While the Council supported the notion of doubling nature, this was an aspiration and could be quantified. The Council would use this concept to do more and improve biodiversity.

 

Question 7:

Welcome the aim of having up to date, robust and clear guidance on biodiversity matters. Although in planning terms this does seem to be related to new developments which impact on the existing green spaces that are under increased pressure.  There has been an increase in visitors of Grantchester Meadows and consideration needs to be given to making safe access and the same time increasing biodiversity. The vast of majority visiting the meadows do so on foot or bike, but to get to the meadows they must navigate the footpath by Skaters’ Meadow. On weekends and particularly hot days the area is chaotic with too many vehicles reversing in and out of the small area. There has been one accident and the dangers are obvious, other factors are the stress it brings to residents, particularly the elderly, those with mobility issues or with young children. It is known that green spaces are important for reducing stress so it would be important to make this area a stress-free environment.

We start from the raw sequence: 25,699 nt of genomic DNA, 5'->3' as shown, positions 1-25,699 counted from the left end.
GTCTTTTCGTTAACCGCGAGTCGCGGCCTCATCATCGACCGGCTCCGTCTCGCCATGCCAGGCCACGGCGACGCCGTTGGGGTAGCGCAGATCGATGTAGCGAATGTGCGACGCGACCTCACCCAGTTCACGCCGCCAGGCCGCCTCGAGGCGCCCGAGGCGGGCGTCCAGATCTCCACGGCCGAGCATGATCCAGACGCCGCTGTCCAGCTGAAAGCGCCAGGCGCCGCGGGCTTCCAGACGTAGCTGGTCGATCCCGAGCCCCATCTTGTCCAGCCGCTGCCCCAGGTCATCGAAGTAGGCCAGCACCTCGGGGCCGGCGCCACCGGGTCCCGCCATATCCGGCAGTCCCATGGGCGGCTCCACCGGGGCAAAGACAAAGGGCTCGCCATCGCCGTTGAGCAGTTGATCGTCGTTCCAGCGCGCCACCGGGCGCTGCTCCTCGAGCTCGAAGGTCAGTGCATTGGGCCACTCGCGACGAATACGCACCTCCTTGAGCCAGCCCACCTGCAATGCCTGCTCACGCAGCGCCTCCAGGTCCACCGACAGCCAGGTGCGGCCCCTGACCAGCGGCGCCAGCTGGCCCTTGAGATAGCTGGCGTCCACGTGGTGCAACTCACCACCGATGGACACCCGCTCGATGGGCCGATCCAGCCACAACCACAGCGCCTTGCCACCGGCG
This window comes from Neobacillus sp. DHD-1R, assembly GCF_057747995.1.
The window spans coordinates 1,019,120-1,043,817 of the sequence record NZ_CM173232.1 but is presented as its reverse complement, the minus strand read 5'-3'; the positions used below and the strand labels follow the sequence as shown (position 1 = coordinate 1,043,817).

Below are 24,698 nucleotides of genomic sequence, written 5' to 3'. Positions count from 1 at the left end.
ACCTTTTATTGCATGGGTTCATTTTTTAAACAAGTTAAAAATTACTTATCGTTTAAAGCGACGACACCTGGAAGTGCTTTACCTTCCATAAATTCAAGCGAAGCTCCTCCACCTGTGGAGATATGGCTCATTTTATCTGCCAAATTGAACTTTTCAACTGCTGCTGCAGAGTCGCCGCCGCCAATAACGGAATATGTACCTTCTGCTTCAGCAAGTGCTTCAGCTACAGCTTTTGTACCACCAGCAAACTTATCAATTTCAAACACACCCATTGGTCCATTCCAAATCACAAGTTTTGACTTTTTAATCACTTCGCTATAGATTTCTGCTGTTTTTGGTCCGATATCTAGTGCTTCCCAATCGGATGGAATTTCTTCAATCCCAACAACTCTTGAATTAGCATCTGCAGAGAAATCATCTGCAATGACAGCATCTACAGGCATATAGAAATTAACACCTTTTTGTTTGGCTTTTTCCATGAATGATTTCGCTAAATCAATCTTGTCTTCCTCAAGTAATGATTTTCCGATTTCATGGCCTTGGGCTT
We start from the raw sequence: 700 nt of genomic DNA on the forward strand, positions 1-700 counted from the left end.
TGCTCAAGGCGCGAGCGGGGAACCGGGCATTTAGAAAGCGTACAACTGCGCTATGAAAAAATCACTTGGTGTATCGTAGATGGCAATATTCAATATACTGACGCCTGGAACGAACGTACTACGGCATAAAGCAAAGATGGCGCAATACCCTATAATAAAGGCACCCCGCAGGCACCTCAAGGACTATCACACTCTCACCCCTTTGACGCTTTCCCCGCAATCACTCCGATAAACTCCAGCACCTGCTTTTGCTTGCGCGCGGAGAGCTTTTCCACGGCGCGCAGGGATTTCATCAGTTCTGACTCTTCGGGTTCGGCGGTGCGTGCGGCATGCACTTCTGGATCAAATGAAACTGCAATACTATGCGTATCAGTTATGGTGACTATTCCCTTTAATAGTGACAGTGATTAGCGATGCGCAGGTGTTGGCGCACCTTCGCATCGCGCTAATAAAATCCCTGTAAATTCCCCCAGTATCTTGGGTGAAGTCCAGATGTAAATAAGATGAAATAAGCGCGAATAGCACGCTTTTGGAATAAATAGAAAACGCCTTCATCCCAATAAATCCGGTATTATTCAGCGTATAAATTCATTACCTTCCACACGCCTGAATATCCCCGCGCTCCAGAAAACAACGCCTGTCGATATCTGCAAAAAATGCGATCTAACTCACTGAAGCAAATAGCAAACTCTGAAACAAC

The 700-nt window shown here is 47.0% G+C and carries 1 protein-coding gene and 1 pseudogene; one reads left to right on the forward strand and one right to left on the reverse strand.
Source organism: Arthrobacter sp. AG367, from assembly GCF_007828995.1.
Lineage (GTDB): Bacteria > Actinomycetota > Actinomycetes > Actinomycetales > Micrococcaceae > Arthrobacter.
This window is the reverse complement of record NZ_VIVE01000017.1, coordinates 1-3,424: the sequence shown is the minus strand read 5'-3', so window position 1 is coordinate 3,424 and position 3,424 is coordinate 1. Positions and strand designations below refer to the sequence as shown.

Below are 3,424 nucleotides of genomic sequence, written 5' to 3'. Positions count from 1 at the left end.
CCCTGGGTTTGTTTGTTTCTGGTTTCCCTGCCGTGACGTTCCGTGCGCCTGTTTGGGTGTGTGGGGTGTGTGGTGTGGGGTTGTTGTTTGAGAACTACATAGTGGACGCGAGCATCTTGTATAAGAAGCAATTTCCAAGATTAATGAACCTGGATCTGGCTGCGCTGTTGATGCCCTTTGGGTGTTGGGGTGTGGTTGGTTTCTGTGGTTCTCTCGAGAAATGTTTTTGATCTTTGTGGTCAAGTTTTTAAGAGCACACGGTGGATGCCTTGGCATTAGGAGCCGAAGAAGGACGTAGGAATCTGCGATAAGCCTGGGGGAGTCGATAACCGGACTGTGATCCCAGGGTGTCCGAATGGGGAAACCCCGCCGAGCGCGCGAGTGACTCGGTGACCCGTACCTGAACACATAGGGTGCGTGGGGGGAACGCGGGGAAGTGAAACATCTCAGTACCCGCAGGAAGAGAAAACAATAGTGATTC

Residents and Friends Groups have looked after the trees and planted wildflowers on the verges which are trashed by vehicles and bikes. Lawyers for Cambridgeshire County Council have recently established that the area is legally a footpath and therefore illegal for vehicles to park on. 

 

There is a proposal to install bollards to prevent vehicle access and to make the footpath safe for pedestrians and cyclists. This is in line with the City Council and South Cambridgeshire District Council to address climate change by supporting active modes of travel, with the guidance of the SPD to protect and enhancing biodiversity in Greater Cambridge. To ensure safe access to existing green spaces and enhancing biodiversity wherever possible is as important as giving guidance on these issues for new developments.